Another Gamble Bungled
British PM Theresa May’s gamble of an early election ended disastrously, with the Conservatives losing its majority in Parliament. Aiming to secure a long PM term going into the Brexit negotiations with the EU, May chose to try to get herself reelected when she and her Party had a 20% lead over their rivals in the polls. That lead quickly evaporated amidst the terrorists’ attacks and the people’s penchant for expressing general discontent with the status quo.
There will be a lot of backroom deliberation and private phone calls this weekend to decide how the Party will choose to move forward. I believe that their best option is to let Theresa May step down as PM, and choose Boris Johnson, the ex-London Mayor who was the most vocal champion of Brexit as a minority in the Party in last year’s shock referendum, to lead the country.
Boris Johnson and George Osborne are the two Oxford graduates with destiny written on them more than their other Conservative contemporaries. While George is already a well-renowned statesman respected around the world, this is not the proper time for the Party to call upon him. After all, he did not get the country into Brexit. He orchestrated the Gold and Red Diplomacy （recall my emails on this）and set Britain on a promising future course with China. Becoming PM for him is just a punctuation in an otherwise much bigger historical career. Carrying the job now, however, is fraught with risks and little upside in his life-long trajectory.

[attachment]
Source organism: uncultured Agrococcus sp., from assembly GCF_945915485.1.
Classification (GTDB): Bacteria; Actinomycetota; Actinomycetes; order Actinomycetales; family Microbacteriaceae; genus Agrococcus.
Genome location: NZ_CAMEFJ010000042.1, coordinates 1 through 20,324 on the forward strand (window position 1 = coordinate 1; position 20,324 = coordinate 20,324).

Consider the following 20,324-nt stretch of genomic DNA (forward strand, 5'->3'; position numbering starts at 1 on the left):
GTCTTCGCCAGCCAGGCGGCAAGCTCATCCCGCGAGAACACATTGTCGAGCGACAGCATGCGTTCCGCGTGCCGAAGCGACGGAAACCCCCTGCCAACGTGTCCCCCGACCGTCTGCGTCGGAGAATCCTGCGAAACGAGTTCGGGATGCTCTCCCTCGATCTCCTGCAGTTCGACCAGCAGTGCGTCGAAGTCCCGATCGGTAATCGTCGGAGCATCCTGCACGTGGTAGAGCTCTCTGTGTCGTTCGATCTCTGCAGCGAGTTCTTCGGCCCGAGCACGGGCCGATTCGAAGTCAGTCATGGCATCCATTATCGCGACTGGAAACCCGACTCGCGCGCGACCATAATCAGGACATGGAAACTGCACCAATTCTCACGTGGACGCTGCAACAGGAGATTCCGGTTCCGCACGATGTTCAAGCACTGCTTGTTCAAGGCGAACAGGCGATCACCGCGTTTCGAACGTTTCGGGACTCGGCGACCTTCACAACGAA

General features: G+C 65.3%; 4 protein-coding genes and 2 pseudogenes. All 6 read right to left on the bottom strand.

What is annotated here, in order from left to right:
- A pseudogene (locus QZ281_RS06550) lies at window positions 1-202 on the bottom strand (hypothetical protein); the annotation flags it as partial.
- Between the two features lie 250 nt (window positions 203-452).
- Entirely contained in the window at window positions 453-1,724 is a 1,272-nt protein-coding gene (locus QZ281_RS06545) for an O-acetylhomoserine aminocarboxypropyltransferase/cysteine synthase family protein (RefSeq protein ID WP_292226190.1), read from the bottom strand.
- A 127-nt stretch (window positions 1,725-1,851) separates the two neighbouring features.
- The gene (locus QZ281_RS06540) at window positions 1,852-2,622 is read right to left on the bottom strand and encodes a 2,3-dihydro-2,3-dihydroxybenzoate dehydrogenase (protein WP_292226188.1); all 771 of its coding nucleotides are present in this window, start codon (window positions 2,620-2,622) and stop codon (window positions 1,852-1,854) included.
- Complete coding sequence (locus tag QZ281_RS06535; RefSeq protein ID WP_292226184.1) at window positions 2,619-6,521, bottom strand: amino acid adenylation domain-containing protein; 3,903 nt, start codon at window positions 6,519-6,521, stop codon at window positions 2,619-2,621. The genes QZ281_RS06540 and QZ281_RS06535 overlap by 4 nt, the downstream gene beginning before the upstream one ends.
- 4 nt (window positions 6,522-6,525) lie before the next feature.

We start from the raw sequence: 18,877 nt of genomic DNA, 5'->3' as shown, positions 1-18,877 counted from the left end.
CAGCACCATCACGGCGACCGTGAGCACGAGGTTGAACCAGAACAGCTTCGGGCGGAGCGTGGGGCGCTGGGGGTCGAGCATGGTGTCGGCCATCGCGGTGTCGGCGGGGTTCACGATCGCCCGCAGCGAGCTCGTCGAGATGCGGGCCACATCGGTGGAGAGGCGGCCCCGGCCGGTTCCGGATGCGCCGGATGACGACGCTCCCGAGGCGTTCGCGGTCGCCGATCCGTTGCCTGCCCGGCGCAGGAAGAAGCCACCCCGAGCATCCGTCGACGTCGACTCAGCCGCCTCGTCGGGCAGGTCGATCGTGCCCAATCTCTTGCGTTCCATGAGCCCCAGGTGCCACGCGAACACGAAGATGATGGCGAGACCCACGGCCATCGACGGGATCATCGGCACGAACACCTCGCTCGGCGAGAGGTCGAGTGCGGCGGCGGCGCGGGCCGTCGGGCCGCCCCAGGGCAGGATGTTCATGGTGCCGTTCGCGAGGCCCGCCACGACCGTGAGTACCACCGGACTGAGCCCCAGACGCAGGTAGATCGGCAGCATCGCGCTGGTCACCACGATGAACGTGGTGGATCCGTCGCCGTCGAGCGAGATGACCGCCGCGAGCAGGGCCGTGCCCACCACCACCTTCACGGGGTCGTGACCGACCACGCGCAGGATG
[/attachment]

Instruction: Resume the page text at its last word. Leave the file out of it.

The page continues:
Boris, on the other hand, is the unlikely man of the moment. Permanently unkempt and boorishly English, he is roaringly popular with the blokes. He is a rare Convervative who can hear out the chorus of the common folks’ rants while caring little for their disenchantment. He is very much a vestige of the Establishment, and distinquished himself with oratorical and rhetorical styles that got the nods of the Elders since his university days. Despite his mockish demeanour and habit for inconsistency, the Wise took them as brilliance in style of distracting （the enemy, of course）and a tour-de-force in political antithesis （or in simple terms, a good and ready “spare tire”）.
Do The Right Thing
I am not personally a big fan of Boris Johnson. But I took note when Boris played an important role during last year’s Brexit referendum, because that was something he would not do quite so whole-heartedly without acquiescence from High Up. Now that the people have spoken with their votes, and the situation indeed proves to be quite messy, the politician best-suited to lead the country in combating the Europeans would fall naturally on his laps. Like Winston Churchill, who would not have crawled back from the political dog-house had Britain not been dragged into WWII by Hitler, Boris Johnson’s chance to be PM may have come, now that Britain is stuck in the rut with a dog fight in Brexiting the EU. He is the best person for the dirty fighting.
Lastly, the blokes will never trust the prim-and-proper Conservatives nor the namby-pampy Labour politicians in the fight against homegrown terrorists. Boris, on the other hand, seems to understand, if not speak, their language. That is the other mess more suited for a personality like Boris than Theresa.
Let’s see if they manage to do the right thing.